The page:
Centro Vinoteca was recently under review by numerous publications. What’s your reaction to the flurry of articles?
It is really a nerve-wracking experience. It is so hard to have something that you have worked so hard on and put your blood, sweat and tears into get picked apart by the public. I would read, reread and deconstructevery review, article or blog about Centro. I would go crazy overit. I think it is better to read them, take them for what they are and make changes if you need to, or not. That is really easy to say and impossible to do. At the end of the day you have to ask yourself – Do I really believe in what I’m doing? Am I making good food? Do I have the confidence in what I’m doing to be able to make my bosses, staff and the public believe in it? If I can answer yes to these questions then I can feel like I’m doing a good job.
You’ll be taking over in Gusto’s kitchen following Amanda’s Freitag’s departure. What do you envision for the new menu?
I want to keep the feel of Gusto. It is more upscale, elegant and refined than Centro. I really don’t have any specifics yet but I know that it will be fun and sexy.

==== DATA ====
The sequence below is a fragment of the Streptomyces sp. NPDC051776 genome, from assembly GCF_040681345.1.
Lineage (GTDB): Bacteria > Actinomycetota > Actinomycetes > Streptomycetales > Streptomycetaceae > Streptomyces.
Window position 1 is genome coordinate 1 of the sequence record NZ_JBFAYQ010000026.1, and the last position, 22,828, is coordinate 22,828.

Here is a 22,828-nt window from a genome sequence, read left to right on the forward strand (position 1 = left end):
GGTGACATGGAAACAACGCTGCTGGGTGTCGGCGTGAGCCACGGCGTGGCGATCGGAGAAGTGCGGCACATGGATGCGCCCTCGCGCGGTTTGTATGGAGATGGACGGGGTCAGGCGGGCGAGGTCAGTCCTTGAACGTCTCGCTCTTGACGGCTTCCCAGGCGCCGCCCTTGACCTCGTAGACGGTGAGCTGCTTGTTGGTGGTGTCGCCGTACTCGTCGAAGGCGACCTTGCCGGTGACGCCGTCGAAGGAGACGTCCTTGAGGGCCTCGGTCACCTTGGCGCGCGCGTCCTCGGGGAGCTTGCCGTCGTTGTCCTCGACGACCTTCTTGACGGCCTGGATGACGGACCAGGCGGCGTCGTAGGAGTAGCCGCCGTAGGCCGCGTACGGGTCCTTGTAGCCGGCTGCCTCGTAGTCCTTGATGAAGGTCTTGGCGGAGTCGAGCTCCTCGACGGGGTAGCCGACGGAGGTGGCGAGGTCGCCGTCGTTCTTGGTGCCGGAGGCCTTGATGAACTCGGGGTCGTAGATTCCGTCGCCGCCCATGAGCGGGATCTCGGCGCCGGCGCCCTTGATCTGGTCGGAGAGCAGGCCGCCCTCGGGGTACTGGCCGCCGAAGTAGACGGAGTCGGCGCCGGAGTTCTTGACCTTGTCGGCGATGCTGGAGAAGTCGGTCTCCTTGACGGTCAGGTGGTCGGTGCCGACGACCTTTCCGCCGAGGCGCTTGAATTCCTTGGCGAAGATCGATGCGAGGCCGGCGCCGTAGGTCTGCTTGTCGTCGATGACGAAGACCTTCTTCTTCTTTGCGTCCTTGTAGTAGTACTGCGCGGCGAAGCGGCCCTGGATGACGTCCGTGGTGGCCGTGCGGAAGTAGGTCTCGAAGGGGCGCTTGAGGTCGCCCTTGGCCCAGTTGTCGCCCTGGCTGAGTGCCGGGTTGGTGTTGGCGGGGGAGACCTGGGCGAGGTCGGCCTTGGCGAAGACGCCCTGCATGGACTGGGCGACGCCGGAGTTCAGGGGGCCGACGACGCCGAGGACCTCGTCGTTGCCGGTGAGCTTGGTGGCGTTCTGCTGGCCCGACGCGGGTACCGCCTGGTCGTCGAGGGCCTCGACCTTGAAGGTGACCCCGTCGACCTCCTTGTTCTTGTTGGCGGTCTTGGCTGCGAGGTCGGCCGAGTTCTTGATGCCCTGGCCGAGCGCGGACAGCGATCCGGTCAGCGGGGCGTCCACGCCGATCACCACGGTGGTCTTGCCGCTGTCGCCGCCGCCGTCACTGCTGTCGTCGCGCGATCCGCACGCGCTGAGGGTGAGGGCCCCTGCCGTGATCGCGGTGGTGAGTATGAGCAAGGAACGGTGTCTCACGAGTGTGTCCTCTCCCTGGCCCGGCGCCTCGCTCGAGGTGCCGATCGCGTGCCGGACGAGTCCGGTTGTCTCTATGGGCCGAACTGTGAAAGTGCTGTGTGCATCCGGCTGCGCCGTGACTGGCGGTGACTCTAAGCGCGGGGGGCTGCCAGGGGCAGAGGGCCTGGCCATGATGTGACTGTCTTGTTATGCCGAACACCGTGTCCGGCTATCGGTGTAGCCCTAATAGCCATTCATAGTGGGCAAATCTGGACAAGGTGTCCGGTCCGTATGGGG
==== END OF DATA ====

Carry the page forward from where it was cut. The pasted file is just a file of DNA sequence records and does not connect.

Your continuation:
How do you feel about pulling double duty at both Centro Vinoteca & Gusto?
I feel pretty great about it. It gives me a chance to do lots more stuff and really get creative.
What’s your favorite dish on Centro Vinoteca’s menu right now, and why?
They are all my favorites, but if I had to pick a favorite plus, it would be the porkchop or the pici pasta.
What’s your least favorite dish (and yes, you must pick one)?
I can’t pick one. All of the dishes are like my babies, I can’t and won’t say that I don’t like one or don’t believe in it. If I didn’t like it, it wouldn’t be on the menu.
What is your junk food of choice?
Other than your own, what’s your favorite restaurant in NYC?
What culinary trend do you most embrace?
What trend do you wish would die already?
I’m not super-psyched about chemical cookery. I respectit, but it’s not my cup of tea.
What’s next on the horizon for you? Are there any plans for future restaurants? Spill the beans…
My next restaurant project is Gusto. I really can’t wait to sink my teeth into that project. Beyond that I can’t really say- as far as I’m concerned the sky’s the limit!
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Until we eat again,